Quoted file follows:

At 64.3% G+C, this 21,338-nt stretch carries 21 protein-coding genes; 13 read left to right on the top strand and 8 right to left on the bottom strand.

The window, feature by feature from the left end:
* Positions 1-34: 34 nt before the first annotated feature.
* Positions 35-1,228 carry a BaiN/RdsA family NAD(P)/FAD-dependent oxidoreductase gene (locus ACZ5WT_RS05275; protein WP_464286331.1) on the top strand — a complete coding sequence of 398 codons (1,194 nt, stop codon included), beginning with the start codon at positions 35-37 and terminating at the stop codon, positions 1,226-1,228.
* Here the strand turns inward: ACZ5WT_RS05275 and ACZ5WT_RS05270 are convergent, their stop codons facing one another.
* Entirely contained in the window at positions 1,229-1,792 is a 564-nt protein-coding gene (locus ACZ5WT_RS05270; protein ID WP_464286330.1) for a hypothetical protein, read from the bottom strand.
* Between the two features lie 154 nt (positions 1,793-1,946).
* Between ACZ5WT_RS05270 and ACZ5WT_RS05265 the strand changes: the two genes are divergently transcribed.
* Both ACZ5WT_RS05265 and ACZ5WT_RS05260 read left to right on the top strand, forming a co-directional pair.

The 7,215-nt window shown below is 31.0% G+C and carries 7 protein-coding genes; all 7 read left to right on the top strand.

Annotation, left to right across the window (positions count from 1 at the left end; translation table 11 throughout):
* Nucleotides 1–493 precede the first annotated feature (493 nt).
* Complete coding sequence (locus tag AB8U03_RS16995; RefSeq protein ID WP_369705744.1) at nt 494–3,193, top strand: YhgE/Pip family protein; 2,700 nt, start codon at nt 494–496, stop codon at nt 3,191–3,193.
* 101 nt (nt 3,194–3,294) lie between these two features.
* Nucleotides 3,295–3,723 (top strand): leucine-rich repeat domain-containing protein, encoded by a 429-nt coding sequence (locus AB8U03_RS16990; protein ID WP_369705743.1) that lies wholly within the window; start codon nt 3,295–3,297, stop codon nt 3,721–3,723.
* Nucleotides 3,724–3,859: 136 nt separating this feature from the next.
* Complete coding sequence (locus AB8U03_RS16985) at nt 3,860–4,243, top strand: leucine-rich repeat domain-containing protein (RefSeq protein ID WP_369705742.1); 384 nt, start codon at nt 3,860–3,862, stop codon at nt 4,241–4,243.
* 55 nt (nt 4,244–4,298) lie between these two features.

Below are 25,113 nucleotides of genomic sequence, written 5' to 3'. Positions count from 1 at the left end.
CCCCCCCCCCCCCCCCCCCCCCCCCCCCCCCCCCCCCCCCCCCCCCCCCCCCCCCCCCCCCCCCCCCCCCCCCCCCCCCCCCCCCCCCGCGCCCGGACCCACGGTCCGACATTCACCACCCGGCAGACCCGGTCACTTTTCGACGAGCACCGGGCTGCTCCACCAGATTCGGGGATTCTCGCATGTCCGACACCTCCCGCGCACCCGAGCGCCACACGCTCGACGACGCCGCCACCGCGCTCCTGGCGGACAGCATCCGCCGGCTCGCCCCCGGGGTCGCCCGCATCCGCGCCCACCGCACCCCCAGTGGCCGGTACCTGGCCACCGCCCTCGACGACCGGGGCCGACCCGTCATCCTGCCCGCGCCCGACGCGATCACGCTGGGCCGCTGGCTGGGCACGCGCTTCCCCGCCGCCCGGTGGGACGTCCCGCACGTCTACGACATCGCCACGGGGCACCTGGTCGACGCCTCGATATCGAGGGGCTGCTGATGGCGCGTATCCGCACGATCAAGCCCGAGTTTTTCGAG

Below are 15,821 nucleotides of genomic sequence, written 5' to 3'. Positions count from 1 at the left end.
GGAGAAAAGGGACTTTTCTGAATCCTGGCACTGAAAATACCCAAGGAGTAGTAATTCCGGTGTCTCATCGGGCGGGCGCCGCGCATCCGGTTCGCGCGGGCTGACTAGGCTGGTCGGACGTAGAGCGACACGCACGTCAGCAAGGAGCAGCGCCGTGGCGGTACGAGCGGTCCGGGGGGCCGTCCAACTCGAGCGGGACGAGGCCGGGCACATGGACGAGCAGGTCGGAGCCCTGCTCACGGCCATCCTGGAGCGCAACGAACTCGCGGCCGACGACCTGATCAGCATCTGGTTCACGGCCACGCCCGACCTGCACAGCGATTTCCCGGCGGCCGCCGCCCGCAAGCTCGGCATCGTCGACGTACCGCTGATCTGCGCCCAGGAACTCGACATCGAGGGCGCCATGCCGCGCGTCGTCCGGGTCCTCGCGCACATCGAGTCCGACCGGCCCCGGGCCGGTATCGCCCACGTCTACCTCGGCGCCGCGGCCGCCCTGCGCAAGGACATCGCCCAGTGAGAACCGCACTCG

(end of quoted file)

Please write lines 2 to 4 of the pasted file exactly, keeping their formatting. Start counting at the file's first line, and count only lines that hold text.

The window, feature by feature from the left end:
* Positions 1-34: 34 nt before the first annotated feature.
* Positions 35-1,228 carry a BaiN/RdsA family NAD(P)/FAD-dependent oxidoreductase gene (locus ACZ5WT_RS05275; protein WP_464286331.1) on the top strand — a complete coding sequence of 398 codons (1,194 nt, stop codon included), beginning with the start codon at positions 35-37 and terminating at the stop codon, positions 1,226-1,228.